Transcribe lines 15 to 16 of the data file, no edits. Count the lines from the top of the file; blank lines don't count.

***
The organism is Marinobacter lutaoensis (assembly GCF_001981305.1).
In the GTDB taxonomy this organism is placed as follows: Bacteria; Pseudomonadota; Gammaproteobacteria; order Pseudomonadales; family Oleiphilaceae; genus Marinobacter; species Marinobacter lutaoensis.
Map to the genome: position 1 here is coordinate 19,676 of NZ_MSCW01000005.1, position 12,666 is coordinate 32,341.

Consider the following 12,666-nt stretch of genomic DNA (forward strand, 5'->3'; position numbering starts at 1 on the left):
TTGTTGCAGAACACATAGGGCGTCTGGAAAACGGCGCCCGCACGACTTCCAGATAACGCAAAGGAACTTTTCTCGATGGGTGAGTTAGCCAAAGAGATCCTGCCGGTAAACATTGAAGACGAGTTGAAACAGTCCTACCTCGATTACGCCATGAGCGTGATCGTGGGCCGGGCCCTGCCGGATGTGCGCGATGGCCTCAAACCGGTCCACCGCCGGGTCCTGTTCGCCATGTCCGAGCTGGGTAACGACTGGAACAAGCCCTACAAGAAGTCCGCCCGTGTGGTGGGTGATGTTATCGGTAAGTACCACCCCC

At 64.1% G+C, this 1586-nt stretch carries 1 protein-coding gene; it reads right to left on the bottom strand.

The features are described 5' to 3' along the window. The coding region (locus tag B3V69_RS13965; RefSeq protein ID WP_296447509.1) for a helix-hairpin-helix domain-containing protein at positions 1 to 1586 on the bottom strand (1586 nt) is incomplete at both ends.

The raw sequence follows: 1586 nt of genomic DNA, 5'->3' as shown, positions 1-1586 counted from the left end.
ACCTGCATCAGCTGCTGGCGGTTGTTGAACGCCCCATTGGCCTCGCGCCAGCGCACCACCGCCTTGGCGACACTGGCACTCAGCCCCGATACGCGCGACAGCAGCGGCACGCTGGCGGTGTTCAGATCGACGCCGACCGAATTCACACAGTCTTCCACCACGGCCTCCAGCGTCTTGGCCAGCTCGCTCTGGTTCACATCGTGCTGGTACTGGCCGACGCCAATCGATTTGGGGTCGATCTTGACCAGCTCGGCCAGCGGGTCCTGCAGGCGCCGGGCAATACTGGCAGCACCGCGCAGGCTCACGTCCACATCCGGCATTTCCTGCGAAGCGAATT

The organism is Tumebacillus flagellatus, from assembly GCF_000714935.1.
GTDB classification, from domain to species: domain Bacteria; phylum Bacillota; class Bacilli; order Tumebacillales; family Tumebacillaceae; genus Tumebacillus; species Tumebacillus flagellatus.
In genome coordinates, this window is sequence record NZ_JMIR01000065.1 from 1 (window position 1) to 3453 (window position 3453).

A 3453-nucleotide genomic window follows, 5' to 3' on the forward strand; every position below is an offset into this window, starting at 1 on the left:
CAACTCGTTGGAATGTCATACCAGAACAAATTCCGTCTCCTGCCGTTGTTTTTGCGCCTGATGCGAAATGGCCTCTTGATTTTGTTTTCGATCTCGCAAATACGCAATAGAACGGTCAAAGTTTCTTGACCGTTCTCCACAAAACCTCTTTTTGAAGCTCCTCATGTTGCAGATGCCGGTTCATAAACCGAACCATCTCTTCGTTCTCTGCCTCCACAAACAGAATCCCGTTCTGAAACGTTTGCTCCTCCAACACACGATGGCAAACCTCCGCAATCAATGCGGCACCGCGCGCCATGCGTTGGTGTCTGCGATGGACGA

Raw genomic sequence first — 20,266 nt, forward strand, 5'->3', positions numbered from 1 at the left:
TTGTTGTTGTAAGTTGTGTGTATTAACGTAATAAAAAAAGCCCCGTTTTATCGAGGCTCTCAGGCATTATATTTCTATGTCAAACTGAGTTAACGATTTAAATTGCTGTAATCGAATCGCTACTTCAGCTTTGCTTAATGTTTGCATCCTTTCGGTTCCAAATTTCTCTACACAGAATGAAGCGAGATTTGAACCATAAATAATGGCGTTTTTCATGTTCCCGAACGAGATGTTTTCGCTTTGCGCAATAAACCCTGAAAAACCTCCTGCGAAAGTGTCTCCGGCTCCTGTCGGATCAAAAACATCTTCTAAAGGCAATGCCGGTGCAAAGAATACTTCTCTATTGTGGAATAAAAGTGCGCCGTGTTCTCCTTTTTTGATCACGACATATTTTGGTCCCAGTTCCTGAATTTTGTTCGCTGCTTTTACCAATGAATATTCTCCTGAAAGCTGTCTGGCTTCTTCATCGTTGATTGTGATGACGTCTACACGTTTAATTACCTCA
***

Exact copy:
Raw genomic sequence first — 20,266 nt, forward strand, 5'->3', positions numbered from 1 at the left:
TTGTTGTTGTAAGTTGTGTGTATTAACGTAATAAAAAAAGCCCCGTTTTATCGAGGCTCTCAGGCATTATATTTCTATGTCAAACTGAGTTAACGATTTAAATTGCTGTAATCGAATCGCTACTTCAGCTTTGCTTAATGTTTGCATCCTTTCGGTTCCAAATTTCTCTACACAGAATGAAGCGAGATTTGAACCATAAATAATGGCGTTTTTCATGTTCCCGAACGAGATGTTTTCGCTTTGCGCAATAAACCCTGAAAAACCTCCTGCGAAAGTGTCTCCGGCTCCTGTCGGATCAAAAACATCTTCTAAAGGCAATGCCGGTGCAAAGAATACTTCTCTATTGTGGAATAAAAGTGCGCCGTGTTCTCCTTTTTTGATCACGACATATTTTGGTCCCAGTTCCTGAATTTTGTTCGCTGCTTTTACCAATGAATATTCTCCTGAAAGCTGTCTGGCTTCTTCATCGTTGATTGTGATGACGTCTACACGTTTAATTACCTCA